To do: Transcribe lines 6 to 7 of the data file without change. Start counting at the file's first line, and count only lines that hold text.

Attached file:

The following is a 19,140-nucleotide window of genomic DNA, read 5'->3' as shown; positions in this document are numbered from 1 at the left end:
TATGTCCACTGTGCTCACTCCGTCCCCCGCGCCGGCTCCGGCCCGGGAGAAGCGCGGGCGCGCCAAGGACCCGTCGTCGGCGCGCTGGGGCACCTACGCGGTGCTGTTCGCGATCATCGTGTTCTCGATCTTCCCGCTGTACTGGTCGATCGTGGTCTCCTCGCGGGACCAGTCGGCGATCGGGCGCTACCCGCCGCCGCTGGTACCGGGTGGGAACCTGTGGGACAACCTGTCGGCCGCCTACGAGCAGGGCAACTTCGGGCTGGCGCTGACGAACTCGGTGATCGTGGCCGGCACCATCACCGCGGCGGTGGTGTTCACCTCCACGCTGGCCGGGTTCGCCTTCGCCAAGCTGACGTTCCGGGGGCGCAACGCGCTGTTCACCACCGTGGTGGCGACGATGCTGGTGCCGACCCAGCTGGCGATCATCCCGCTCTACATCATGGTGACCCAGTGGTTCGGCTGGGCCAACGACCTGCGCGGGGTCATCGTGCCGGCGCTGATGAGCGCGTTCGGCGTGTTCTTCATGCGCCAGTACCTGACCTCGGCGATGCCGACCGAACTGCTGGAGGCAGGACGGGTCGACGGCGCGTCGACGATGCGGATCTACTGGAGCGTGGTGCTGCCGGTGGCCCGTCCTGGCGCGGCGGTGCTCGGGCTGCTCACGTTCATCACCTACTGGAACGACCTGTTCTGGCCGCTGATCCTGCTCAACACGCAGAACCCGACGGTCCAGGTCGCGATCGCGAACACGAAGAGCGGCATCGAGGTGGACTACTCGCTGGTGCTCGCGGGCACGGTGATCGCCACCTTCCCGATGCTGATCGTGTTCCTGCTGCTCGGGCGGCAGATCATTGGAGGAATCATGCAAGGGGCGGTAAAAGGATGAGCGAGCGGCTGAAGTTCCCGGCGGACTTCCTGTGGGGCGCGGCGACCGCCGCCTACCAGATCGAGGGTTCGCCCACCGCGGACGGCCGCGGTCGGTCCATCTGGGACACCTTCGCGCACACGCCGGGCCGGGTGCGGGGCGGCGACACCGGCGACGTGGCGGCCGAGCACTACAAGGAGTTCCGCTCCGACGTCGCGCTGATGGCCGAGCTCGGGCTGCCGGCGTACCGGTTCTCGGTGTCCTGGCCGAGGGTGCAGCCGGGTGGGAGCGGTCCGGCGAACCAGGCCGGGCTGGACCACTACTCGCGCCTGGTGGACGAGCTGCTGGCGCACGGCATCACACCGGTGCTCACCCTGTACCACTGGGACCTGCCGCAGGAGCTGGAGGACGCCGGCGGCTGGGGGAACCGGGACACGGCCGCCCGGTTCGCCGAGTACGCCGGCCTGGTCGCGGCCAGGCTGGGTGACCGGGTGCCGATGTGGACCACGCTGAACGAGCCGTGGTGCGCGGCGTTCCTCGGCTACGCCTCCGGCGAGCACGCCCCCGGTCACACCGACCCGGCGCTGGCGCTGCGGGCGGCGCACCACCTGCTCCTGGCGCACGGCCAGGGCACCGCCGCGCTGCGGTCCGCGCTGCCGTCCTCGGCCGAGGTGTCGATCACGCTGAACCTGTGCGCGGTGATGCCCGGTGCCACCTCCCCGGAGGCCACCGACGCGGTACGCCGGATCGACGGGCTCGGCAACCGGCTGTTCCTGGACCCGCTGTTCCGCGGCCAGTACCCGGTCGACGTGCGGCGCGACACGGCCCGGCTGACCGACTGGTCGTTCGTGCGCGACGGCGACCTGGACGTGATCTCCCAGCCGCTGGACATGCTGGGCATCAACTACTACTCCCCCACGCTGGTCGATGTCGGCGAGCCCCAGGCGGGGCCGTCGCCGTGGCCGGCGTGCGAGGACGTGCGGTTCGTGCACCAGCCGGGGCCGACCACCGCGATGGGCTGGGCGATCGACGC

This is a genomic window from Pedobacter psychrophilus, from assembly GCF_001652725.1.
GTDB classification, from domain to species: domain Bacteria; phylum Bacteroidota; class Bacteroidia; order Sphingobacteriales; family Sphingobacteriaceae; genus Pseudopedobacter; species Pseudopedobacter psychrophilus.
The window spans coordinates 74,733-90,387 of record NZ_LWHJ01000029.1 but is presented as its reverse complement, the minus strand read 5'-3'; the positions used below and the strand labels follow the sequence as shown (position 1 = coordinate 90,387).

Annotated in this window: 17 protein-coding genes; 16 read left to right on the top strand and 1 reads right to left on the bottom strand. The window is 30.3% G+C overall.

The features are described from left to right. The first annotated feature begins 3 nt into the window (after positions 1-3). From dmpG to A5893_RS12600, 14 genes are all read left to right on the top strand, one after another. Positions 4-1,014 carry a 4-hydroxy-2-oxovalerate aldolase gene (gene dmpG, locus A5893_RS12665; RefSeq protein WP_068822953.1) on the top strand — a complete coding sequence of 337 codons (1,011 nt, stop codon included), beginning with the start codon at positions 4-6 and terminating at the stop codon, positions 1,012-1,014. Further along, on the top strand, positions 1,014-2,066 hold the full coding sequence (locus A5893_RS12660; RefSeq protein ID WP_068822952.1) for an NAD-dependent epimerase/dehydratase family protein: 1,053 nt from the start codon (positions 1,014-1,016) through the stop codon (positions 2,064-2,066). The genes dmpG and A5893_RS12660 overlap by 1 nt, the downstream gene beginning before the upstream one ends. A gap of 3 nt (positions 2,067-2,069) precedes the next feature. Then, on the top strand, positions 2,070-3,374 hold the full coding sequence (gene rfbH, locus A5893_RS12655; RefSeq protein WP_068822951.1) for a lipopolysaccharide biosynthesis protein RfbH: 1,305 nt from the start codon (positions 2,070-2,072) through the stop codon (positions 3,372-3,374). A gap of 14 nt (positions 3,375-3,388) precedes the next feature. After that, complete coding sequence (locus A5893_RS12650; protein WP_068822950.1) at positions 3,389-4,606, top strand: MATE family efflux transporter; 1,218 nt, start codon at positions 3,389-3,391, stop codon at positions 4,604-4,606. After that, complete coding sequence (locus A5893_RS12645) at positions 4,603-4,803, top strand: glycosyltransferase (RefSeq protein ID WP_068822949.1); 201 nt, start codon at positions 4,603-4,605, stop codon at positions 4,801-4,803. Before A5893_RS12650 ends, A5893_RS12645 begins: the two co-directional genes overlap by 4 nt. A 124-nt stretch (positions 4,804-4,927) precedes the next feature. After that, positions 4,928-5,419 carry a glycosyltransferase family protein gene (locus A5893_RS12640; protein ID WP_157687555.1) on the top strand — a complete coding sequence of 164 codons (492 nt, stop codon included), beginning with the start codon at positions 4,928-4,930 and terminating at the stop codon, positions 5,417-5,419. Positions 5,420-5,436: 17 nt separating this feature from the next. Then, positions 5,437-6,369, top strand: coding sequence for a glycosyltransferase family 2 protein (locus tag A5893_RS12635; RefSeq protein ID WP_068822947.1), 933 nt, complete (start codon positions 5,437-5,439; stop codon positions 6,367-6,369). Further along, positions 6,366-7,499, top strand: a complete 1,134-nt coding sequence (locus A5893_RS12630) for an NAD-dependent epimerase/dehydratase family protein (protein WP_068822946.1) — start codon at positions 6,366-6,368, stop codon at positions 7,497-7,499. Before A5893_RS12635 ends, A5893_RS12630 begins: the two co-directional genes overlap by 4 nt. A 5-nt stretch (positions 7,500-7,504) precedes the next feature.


Annotated in this window: 17 protein-coding genes; 16 read left to right on the top strand and 1 reads right to left on the bottom strand. The window is 30.3% G+C overall.

The features are described from left to right. The first annotated feature begins 3 nt into the window (after positions 1-3). From dmpG to A5893_RS12600, 14 genes are all read left to right on the top strand, one after another. Positions 4-1,014 carry a 4-hydroxy-2-oxovalerate aldolase gene (gene dmpG, locus A5893_RS12665; RefSeq protein WP_068822953.1) on the top strand — a complete coding sequence of 337 codons (1,011 nt, stop codon included), beginning with the start codon at positions 4-6 and terminating at the stop codon, positions 1,012-1,014. Further along, on the top strand, positions 1,014-2,066 hold the full coding sequence (locus A5893_RS12660; RefSeq protein ID WP_068822952.1) for an NAD-dependent epimerase/dehydratase family protein: 1,053 nt from the start codon (positions 1,014-1,016) through the stop codon (positions 2,064-2,066). The genes dmpG and A5893_RS12660 overlap by 1 nt, the downstream gene beginning before the upstream one ends. A gap of 3 nt (positions 2,067-2,069) precedes the next feature. Then, on the top strand, positions 2,070-3,374 hold the full coding sequence (gene rfbH, locus A5893_RS12655; RefSeq protein WP_068822951.1) for a lipopolysaccharide biosynthesis protein RfbH: 1,305 nt from the start codon (positions 2,070-2,072) through the stop codon (positions 3,372-3,374). A gap of 14 nt (positions 3,375-3,388) precedes the next feature. After that, complete coding sequence (locus A5893_RS12650; protein WP_068822950.1) at positions 3,389-4,606, top strand: MATE family efflux transporter; 1,218 nt, start codon at positions 3,389-3,391, stop codon at positions 4,604-4,606. After that, complete coding sequence (locus A5893_RS12645) at positions 4,603-4,803, top strand: glycosyltransferase (RefSeq protein ID WP_068822949.1); 201 nt, start codon at positions 4,603-4,605, stop codon at positions 4,801-4,803. Before A5893_RS12650 ends, A5893_RS12645 begins: the two co-directional genes overlap by 4 nt. A 124-nt stretch (positions 4,804-4,927) precedes the next feature. After that, positions 4,928-5,419 carry a glycosyltransferase family protein gene (locus A5893_RS12640; protein ID WP_157687555.1) on the top strand — a complete coding sequence of 164 codons (492 nt, stop codon included), beginning with the start codon at positions 4,928-4,930 and terminating at the stop codon, positions 5,417-5,419. Positions 5,420-5,436: 17 nt separating this feature from the next. Then, positions 5,437-6,369, top strand: coding sequence for a glycosyltransferase family 2 protein (locus tag A5893_RS12635; RefSeq protein ID WP_068822947.1), 933 nt, complete (start codon positions 5,437-5,439; stop codon positions 6,367-6,369). Further along, positions 6,366-7,499, top strand: a complete 1,134-nt coding sequence (locus A5893_RS12630) for an NAD-dependent epimerase/dehydratase family protein (protein WP_068822946.1) — start codon at positions 6,366-6,368, stop codon at positions 7,497-7,499. Before A5893_RS12635 ends, A5893_RS12630 begins: the two co-directional genes overlap by 4 nt. A 5-nt stretch (positions 7,500-7,504) precedes the next feature.